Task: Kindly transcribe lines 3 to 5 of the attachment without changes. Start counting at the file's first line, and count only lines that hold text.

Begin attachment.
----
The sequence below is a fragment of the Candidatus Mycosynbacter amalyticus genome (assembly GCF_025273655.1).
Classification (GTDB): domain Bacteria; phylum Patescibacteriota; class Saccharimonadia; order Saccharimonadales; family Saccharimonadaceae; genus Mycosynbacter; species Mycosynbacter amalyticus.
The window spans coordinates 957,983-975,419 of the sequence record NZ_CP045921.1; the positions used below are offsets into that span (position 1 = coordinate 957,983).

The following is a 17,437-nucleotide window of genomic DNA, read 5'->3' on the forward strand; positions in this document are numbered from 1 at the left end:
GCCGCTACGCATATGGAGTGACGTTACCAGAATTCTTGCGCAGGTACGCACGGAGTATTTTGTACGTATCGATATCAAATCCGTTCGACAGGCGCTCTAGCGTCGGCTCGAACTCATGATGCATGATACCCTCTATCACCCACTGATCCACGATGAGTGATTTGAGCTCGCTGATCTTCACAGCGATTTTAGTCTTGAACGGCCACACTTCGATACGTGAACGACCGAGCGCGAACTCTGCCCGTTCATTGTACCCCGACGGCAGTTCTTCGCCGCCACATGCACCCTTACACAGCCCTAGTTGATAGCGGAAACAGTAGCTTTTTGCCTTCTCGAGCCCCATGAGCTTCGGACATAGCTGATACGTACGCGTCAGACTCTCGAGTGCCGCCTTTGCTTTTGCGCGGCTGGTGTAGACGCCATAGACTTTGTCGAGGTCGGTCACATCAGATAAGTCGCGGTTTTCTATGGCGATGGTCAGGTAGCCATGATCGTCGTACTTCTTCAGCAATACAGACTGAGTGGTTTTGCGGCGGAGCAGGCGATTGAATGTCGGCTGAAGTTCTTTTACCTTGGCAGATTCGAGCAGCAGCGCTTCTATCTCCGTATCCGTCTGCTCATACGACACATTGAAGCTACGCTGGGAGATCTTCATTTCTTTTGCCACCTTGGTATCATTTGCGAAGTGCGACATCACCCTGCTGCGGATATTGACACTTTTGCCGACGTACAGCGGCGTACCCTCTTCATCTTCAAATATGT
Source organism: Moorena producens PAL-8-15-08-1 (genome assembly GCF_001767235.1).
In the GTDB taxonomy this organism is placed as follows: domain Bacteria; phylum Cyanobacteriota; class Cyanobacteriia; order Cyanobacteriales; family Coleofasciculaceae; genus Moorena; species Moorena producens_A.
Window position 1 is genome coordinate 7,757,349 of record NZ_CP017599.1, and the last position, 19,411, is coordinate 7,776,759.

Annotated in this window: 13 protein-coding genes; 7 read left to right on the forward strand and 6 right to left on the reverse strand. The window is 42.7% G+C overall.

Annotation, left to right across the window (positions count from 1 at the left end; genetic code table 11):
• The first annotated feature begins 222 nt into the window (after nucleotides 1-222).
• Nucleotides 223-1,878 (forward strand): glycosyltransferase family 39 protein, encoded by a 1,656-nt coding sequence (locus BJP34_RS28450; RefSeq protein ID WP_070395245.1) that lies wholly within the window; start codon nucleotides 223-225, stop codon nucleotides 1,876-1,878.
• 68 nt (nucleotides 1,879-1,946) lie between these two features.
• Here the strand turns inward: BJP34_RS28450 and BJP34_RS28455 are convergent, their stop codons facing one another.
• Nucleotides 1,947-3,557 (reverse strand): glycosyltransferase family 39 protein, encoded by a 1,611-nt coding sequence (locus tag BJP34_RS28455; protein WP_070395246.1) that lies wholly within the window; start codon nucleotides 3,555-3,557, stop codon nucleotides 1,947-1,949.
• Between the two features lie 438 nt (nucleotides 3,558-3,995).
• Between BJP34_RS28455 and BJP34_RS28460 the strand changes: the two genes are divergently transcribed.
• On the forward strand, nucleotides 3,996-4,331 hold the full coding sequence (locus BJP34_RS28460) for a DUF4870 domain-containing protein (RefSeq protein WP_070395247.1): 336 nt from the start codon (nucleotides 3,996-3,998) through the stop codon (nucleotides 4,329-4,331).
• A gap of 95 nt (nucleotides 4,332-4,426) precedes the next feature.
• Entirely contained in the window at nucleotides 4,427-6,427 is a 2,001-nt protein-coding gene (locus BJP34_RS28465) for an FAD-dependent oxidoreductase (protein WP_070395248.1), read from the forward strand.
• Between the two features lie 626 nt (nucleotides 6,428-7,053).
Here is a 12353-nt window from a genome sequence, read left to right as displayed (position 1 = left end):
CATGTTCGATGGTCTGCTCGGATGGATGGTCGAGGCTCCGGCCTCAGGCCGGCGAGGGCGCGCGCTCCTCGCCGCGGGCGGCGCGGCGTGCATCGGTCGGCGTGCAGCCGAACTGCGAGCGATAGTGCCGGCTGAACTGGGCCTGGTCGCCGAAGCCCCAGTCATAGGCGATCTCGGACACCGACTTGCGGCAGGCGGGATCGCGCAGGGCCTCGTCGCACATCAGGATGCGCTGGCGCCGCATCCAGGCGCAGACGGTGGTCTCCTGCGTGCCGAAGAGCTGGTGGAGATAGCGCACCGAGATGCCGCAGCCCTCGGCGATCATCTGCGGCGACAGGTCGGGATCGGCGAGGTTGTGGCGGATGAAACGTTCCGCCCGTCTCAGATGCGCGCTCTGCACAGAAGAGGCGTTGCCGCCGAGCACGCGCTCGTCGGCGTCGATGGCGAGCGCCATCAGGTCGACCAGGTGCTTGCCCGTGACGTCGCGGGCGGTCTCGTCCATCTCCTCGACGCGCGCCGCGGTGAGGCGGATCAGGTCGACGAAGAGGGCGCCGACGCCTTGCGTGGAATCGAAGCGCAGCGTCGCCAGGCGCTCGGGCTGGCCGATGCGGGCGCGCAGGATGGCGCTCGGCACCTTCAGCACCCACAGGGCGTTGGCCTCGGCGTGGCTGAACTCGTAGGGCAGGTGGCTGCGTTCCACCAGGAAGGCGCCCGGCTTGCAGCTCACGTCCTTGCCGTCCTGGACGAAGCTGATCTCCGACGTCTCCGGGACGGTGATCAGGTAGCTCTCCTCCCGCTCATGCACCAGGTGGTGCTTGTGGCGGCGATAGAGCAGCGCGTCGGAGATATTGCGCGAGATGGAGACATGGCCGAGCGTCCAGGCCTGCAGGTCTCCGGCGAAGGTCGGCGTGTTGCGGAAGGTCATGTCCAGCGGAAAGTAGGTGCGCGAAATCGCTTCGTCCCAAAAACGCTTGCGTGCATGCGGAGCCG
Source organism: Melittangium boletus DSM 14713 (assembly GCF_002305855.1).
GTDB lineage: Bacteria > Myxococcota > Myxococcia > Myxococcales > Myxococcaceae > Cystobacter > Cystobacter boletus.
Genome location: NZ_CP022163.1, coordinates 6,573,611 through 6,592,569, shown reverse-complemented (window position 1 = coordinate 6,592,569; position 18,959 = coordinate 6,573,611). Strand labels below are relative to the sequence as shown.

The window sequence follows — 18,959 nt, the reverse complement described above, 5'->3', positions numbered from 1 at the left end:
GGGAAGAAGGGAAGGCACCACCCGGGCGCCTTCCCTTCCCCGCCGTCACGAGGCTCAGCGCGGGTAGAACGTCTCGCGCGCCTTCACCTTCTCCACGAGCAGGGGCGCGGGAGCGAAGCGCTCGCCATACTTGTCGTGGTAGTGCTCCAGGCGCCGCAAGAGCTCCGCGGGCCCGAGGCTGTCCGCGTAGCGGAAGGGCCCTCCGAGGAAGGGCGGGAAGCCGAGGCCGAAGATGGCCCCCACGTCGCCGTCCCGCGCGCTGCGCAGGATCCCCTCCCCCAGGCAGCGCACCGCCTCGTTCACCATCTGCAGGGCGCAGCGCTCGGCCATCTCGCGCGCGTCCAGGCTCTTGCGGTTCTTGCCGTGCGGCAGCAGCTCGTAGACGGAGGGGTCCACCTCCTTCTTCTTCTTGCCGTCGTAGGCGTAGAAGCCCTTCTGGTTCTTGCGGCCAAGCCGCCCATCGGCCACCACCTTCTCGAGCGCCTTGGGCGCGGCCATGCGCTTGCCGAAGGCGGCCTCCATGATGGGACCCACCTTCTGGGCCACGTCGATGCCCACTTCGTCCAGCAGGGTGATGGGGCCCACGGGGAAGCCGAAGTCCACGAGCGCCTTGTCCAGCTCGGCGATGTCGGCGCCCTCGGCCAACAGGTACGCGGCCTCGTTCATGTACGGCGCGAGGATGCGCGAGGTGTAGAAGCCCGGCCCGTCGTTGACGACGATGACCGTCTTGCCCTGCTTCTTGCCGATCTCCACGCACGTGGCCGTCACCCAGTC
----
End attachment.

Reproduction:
The window spans coordinates 957,983-975,419 of the sequence record NZ_CP045921.1; the positions used below are offsets into that span (position 1 = coordinate 957,983).

The following is a 17,437-nucleotide window of genomic DNA, read 5'->3' on the forward strand; positions in this document are numbered from 1 at the left end:
GCCGCTACGCATATGGAGTGACGTTACCAGAATTCTTGCGCAGGTACGCACGGAGTATTTTGTACGTATCGATATCAAATCCGTTCGACAGGCGCTCTAGCGTCGGCTCGAACTCATGATGCATGATACCCTCTATCACCCACTGATCCACGATGAGTGATTTGAGCTCGCTGATCTTCACAGCGATTTTAGTCTTGAACGGCCACACTTCGATACGTGAACGACCGAGCGCGAACTCTGCCCGTTCATTGTACCCCGACGGCAGTTCTTCGCCGCCACATGCACCCTTACACAGCCCTAGTTGATAGCGGAAACAGTAGCTTTTTGCCTTCTCGAGCCCCATGAGCTTCGGACATAGCTGATACGTACGCGTCAGACTCTCGAGTGCCGCCTTTGCTTTTGCGCGGCTGGTGTAGACGCCATAGACTTTGTCGAGGTCGGTCACATCAGATAAGTCGCGGTTTTCTATGGCGATGGTCAGGTAGCCATGATCGTCGTACTTCTTCAGCAATACAGACTGAGTGGTTTTGCGGCGGAGCAGGCGATTGAATGTCGGCTGAAGTTCTTTTACCTTGGCAGATTCGAGCAGCAGCGCTTCTATCTCCGTATCCGTCTGCTCATACGACACATTGAAGCTACGCTGGGAGATCTTCATTTCTTTTGCCACCTTGGTATCATTTGCGAAGTGCGACATCACCCTGCTGCGGATATTGACACTTTTGCCGACGTACAGCGGCGTACCCTCTTCATCTTCAAATATGT